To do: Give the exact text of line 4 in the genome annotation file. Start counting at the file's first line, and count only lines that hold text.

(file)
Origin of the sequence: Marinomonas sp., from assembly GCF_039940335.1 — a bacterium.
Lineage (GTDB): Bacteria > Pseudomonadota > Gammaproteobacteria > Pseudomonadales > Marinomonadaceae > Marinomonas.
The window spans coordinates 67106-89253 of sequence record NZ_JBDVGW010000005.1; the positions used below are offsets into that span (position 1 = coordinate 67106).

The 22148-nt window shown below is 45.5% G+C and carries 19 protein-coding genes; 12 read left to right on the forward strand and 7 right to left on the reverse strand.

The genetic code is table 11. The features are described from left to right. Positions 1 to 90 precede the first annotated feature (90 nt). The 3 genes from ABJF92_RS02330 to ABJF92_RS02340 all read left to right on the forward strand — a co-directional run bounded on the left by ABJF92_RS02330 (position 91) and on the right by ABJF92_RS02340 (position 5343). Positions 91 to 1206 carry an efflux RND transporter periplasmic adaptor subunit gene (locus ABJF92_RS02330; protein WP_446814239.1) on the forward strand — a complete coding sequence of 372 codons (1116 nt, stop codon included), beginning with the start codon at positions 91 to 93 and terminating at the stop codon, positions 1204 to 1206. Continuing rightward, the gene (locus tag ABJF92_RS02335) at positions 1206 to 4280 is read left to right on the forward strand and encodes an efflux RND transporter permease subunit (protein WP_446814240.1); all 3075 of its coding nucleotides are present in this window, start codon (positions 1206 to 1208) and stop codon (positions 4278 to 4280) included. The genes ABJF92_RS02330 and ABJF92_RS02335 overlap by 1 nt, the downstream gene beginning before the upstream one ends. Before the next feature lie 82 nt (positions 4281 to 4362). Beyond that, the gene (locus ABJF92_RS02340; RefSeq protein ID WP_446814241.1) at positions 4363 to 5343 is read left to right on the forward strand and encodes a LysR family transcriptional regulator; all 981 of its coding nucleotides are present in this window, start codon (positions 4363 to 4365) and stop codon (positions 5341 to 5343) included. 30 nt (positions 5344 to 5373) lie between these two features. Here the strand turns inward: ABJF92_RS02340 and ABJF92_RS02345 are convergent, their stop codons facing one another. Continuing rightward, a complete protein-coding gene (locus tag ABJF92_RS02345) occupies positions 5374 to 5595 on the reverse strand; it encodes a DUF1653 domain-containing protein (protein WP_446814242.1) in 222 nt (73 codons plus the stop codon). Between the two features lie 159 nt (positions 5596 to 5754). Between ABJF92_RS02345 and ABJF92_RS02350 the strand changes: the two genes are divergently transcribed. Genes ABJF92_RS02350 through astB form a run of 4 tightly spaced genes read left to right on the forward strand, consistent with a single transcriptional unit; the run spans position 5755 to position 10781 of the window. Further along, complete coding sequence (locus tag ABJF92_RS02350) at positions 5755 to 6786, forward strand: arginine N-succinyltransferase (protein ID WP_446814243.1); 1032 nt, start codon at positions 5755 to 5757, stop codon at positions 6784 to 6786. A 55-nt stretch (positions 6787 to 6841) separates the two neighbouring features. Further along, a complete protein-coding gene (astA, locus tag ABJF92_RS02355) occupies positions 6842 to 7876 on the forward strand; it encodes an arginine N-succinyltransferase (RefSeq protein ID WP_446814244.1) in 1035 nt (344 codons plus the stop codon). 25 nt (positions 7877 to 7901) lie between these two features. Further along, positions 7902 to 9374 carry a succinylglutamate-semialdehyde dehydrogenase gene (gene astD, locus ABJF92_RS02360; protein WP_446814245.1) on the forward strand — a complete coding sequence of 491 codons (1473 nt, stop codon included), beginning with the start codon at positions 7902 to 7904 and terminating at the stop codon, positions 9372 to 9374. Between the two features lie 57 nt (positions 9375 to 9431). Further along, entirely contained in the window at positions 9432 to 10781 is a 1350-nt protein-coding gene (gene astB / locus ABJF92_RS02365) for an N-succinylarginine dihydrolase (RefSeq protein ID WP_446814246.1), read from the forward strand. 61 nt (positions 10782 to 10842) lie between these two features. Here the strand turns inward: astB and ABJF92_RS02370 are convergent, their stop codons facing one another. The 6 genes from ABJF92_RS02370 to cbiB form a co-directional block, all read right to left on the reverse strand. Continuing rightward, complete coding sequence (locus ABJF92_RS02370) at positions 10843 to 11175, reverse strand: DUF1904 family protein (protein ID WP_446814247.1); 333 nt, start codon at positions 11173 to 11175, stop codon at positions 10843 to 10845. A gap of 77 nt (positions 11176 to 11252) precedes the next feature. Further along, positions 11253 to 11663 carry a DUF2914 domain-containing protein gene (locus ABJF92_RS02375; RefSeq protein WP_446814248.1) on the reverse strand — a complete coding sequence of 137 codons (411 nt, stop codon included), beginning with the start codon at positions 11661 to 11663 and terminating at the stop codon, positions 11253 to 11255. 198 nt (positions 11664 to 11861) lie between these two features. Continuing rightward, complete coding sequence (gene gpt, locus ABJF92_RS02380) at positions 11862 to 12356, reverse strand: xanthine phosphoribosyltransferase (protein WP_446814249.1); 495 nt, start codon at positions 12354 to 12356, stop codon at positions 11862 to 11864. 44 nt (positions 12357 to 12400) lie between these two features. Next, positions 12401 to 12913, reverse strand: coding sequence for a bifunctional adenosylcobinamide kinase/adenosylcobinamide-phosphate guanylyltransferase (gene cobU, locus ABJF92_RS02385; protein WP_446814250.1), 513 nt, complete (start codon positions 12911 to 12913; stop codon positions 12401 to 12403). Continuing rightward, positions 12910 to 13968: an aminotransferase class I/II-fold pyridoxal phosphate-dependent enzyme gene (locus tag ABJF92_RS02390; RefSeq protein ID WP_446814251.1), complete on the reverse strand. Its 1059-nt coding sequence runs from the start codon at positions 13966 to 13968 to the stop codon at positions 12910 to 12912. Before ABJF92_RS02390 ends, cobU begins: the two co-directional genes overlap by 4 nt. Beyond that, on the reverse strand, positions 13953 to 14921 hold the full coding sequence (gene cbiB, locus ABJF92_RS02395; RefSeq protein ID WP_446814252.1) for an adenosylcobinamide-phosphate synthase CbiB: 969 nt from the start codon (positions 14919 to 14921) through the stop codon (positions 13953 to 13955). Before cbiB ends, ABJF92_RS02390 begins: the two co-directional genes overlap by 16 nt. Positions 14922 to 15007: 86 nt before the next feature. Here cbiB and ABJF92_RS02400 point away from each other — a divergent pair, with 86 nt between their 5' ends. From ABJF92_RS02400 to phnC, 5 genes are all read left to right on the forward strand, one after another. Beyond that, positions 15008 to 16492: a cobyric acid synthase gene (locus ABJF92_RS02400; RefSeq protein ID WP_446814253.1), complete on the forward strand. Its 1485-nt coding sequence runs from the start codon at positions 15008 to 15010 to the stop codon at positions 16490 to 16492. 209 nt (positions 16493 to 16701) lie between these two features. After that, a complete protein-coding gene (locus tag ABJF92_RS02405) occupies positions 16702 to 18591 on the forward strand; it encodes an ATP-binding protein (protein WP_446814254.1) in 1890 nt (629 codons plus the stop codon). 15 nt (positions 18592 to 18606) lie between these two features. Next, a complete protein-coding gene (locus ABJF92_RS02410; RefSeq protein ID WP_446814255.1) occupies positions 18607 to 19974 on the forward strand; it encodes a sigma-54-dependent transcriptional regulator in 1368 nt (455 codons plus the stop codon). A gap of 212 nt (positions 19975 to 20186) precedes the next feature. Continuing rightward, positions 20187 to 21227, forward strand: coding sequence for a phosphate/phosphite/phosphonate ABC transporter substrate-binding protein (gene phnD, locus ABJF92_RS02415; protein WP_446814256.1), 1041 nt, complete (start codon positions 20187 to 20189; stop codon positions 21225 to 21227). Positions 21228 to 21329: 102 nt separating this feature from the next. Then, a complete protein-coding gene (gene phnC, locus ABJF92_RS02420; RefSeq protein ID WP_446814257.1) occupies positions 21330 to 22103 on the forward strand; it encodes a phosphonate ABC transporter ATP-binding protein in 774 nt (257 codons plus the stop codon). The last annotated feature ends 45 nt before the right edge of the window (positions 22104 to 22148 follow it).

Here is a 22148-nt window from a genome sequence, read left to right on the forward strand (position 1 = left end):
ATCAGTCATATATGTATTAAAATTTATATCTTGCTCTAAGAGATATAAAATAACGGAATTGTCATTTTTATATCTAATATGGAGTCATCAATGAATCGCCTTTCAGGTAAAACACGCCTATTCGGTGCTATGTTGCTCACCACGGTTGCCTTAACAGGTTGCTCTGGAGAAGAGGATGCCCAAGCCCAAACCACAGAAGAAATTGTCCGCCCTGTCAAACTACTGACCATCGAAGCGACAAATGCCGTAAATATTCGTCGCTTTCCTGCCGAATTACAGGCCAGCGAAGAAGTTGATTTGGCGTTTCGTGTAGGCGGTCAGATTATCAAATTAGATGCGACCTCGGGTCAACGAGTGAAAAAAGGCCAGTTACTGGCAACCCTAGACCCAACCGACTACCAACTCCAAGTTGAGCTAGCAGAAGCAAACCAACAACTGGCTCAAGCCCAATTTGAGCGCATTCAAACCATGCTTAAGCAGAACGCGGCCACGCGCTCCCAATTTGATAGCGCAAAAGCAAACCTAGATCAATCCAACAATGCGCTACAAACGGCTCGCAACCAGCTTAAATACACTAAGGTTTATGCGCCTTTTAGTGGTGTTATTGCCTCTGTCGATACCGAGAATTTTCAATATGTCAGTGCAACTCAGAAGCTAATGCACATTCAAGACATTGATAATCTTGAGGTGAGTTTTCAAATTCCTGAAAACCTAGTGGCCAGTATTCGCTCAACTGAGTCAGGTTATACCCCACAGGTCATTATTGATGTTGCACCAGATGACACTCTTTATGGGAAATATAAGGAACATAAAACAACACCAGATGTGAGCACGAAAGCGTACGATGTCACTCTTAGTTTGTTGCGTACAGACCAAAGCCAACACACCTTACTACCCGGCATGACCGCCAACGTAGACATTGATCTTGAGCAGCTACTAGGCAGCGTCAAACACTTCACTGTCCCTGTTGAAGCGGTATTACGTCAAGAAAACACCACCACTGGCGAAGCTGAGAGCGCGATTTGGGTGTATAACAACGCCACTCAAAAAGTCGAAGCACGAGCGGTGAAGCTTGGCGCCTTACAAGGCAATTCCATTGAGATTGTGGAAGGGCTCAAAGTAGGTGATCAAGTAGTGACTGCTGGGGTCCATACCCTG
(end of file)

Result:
The 22148-nt window shown below is 45.5% G+C and carries 19 protein-coding genes; 12 read left to right on the forward strand and 7 right to left on the reverse strand.